About this Research Topic
Toxoplasma gondii is an obligate intracellular parasite that can infect all warm-blooded animals, including an estimated ~30% of humans. It can cause severe disease in immune-suppressed individuals and in fetuses as well as blinding chorioretinitis in adults and children. Toxoplasma-innate immune system interactions determine early parasite control and activation of the adaptive immune system by the host and are therefore critical in determining host survival during the acute phase of infection. However, induction of an exaggerated inflammatory response can also lead to pathology. Only the chronic tissue cyst form of Toxoplasma is orally infectious. It is therefore critical for the parasite’s survival during the chronic phase to escape immune responses at this stage as well.
Toxoplasma exists as genetically divergent strains mostly depending on geography, with the most strain diversity being found in South America. The key to Toxoplasma’s successful co-option of the host are proteins secreted from its rhoptry and dense granule secretory organelles. Rhoptry proteins (ROPs) are secreted into the host cell cytoplasm upon invasion while dense granule proteins (GRAs) are secreted once the parasite establishes itself in its parasitophorous vacuole (PV). GRAs can localize to the PV, the PV membrane, or are secreted beyond the PVM into the host cytoplasm. Many ROPs and GRAs are involved in modulating host cell signaling pathways and evasion of host immune responses and play important roles in Toxoplasma virulence. Polymorphisms in Toxoplasma’s ROPs and GRAs, likely determine how well these effectors bind to the divergent substrates in different host species, which can explain Toxoplasma strain differences in virulence in a particular host species.
By studying Toxoplasma we have not only started to unravel how the parasite modulates immune responses to enhance its survival, replication, and transmission but we have also learned a lot about the immune system. Many unique mechanisms of immunity have indeed been defined using Toxoplasma and this parasite has aided our understanding of tissue-specific immune responses in the brain and intestine.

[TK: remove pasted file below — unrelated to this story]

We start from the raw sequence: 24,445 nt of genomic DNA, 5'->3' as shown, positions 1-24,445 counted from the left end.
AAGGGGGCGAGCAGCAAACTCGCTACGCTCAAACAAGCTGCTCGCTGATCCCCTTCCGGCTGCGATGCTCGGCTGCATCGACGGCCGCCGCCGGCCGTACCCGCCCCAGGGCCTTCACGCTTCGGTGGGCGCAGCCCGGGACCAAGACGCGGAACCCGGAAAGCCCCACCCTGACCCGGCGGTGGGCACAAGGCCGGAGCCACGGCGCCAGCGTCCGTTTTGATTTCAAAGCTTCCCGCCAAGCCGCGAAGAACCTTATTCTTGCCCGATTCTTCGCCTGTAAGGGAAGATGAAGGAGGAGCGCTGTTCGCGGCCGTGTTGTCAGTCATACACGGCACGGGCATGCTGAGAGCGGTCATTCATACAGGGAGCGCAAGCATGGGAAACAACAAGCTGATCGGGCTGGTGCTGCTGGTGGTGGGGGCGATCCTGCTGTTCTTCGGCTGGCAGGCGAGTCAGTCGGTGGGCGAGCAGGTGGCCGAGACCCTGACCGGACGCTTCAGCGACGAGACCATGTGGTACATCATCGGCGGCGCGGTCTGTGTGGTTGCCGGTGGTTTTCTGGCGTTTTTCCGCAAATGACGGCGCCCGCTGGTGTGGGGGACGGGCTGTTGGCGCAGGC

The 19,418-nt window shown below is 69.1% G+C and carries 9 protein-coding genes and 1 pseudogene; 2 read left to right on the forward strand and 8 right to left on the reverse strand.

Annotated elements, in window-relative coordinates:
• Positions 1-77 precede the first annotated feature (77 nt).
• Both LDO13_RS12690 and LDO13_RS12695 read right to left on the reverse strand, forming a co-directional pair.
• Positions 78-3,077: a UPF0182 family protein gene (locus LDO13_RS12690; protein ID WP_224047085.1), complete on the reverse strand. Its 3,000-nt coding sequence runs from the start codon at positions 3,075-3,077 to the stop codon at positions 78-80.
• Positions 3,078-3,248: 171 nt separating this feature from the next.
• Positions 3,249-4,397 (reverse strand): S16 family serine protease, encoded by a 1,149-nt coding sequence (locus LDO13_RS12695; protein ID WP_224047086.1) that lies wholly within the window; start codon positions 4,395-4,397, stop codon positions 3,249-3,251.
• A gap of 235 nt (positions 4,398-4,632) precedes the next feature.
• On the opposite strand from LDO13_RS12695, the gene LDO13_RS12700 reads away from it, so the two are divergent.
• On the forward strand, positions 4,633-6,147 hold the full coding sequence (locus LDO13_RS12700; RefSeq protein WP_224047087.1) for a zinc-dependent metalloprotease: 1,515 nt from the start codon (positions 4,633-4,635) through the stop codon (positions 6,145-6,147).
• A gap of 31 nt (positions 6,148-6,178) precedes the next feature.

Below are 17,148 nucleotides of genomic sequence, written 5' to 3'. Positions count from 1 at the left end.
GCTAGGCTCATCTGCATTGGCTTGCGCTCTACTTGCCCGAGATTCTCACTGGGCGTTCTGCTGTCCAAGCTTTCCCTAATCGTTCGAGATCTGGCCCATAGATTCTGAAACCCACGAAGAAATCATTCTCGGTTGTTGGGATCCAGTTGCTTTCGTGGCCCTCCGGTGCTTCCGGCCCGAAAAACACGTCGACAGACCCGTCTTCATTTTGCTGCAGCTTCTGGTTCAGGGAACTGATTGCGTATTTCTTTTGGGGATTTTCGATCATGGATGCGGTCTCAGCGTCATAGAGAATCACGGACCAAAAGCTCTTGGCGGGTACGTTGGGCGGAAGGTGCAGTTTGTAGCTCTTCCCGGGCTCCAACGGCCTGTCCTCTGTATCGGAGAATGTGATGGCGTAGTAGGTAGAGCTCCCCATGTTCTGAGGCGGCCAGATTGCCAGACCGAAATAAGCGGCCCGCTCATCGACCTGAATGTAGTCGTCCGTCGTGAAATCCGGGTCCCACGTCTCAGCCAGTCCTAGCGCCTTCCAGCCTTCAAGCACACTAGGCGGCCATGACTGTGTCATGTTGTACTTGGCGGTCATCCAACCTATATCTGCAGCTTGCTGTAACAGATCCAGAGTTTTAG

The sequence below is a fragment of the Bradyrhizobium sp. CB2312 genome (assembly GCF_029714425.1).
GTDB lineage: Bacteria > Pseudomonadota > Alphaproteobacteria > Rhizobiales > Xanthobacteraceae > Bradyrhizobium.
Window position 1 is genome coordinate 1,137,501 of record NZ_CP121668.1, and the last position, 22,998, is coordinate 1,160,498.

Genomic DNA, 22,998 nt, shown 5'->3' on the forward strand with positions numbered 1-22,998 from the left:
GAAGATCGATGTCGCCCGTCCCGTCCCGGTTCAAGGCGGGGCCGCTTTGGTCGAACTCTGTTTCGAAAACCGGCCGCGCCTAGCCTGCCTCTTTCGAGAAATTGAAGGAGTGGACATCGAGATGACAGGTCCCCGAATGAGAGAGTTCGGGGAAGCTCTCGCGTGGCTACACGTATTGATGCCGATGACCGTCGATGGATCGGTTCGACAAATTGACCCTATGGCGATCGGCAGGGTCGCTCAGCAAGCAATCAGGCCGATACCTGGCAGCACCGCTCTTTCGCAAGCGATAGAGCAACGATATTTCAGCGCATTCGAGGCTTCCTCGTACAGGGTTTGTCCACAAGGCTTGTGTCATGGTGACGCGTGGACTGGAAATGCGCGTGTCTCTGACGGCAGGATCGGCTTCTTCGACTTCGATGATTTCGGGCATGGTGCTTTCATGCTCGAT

This Research Topic will give a comprehensive overview of Toxoplasma-host immune response interactions. Most Toxoplasma virulence determinants to date have been established in murine systems and it is unclear how the parasite interacts with other intermediate hosts and humans. In addition, the interactions of Toxoplasma with some of the most relevant cell types during infection, including dendritic cells, neurons, intestinal epithelial cells or vascular endothelial cells, remain poorly understood.
For this Topic, we welcome both human and animal studies that focus on tissues and cell types relevant during toxoplasmosis. We seek Original Research articles, Technology Reports, Reviews, Brief Research Reports, and Mini Reviews that cover, but are not limited to, the following topics:
1) Toxoplasma interactions with innate immune responses
2) Toxoplasma interactions with adaptive immune responses
3) Immune responses to Toxoplasma in the intestine, peripheral and central nervous system (including the eye) and muscles
4) Modulation of host signaling pathways by Toxoplasma
Keywords: Toxoplasma gondii, Host-Parasite Interactions, Secreted Effectors, Immune Response, Innate Immunity
Important Note: All contributions to this Research Topic must be within the scope of the section and journal to which they are submitted, as defined in their mission statements. Frontiers reserves the right to guide an out-of-scope manuscript to a more suitable section or journal at any stage of peer review.